The Optimistic Mr. Bolton
I just got out of a roundtable with former UN Ambassador John Bolton sponsored by The American Spectator and Americans for Tax Reform. A few things that came up…
– I asked Bolton to assess our response to Pakistan's crisis and whether supporting Musharaff was at odds with our stated goal of promoting democracy. "You've got a situation where America's interests and values are not congruent," Bolton said. "What's our strategic priority? It's ensuring that the nuclear weapons in Pakistan's arsenal don't fall into the wrong hands. Unhappily, in the near term, we have to rely on Musharraf." And he rejected the idea that we were necessarily undermining "democracy" by backing Musharraf, because Benazir Bhutto has a bit of the thug in her: "You know what her title is? Chairperson for life. This is not a conflict between democracy, on the one hand, with a bunch of people in white hats, and martial law, on the other hand, with a bunch of people in black hats."
– Grover Norquist asked (twice) to find "a diamond in the coal": the greatest legacy of the Bush administration. Bolton, answered, twice, that this was the Proliferation Security Initiative. Paul Mirengoff of Powerline pointed out that he didn't mention Iraq. Bolton said removing Saddam Hussein was a "strategic victory" but "where we went wrong was in the phase after… we would have been better off to turn affairs over to Iraqis much more quickly, not to have become an occupying power, not to become part of the problem. You don't enhance people's political maturation by making their decisions for them."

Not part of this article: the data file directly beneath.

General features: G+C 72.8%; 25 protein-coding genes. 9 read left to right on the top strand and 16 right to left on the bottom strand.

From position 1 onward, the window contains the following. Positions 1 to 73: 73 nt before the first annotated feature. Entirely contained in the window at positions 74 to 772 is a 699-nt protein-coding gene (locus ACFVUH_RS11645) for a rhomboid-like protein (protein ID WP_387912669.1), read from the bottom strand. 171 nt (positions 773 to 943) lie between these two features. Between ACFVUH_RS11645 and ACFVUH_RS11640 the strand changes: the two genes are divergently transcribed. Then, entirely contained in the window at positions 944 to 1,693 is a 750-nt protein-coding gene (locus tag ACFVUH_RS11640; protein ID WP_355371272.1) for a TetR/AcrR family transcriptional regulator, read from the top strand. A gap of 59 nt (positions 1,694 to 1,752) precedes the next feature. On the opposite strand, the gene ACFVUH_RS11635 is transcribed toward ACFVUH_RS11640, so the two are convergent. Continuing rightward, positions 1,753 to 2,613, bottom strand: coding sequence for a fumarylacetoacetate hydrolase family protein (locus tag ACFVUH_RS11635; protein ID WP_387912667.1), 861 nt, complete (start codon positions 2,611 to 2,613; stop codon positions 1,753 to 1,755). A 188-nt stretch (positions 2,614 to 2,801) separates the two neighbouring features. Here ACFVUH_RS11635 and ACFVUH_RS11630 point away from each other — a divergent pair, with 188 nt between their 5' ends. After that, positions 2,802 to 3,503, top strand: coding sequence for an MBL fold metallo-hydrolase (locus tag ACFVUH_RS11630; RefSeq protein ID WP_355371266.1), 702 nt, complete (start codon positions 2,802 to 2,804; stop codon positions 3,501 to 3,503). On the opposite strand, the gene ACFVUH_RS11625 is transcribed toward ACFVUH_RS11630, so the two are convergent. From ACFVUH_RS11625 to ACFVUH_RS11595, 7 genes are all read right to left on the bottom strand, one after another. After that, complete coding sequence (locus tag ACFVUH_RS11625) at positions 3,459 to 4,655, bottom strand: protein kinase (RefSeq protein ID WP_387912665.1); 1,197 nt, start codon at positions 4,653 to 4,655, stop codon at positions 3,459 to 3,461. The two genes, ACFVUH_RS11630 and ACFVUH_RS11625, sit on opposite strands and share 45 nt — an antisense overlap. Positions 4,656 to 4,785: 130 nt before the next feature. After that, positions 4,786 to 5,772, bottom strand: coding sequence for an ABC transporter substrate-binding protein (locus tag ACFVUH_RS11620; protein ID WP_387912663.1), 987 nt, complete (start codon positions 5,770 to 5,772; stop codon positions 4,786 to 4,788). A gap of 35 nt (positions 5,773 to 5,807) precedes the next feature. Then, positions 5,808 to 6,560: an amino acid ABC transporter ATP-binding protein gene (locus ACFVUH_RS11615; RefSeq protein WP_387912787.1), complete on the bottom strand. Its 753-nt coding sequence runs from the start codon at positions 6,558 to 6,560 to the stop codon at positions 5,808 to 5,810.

Bolton expanded on that thought: "The evidence is now clear that Republican administrations are no better at nation-building than Democratic administrations, which tells me that we're no good at nation-building. We should focus on building our own nation." I think he's said this before, but it was striking in a roundtable where he was arguing that we could bomb Iran's nuclear sites and eventually overthrow the regime. So I asked him on the way out: What did we learn from our nation-building adventure in Iraq that could inform what we do in Iran? If we attack, "we need to make it clear that is not aimed at the people in Iran, but aimed at the Mullahs." I pointed out that this is what we said we were doing when we took out Saddam: "Your enemy is not surrounding your country, your enemy is ruling your country." It didn't make the occupation any easier. "The problem with Iraq is that we stayed and we stayed too long."